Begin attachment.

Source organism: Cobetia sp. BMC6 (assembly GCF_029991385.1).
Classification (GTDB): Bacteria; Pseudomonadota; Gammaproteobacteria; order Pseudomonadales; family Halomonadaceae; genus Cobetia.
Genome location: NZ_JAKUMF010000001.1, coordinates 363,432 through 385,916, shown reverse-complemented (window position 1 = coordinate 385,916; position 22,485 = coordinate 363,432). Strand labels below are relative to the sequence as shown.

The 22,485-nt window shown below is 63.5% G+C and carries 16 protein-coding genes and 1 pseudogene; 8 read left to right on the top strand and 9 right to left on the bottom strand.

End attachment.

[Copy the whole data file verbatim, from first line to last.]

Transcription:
Source organism: Cobetia sp. BMC6 (assembly GCF_029991385.1).
Classification (GTDB): Bacteria; Pseudomonadota; Gammaproteobacteria; order Pseudomonadales; family Halomonadaceae; genus Cobetia.
Genome location: NZ_JAKUMF010000001.1, coordinates 363,432 through 385,916, shown reverse-complemented (window position 1 = coordinate 385,916; position 22,485 = coordinate 363,432). Strand labels below are relative to the sequence as shown.

The 22,485-nt window shown below is 63.5% G+C and carries 16 protein-coding genes and 1 pseudogene; 8 read left to right on the top strand and 9 right to left on the bottom strand.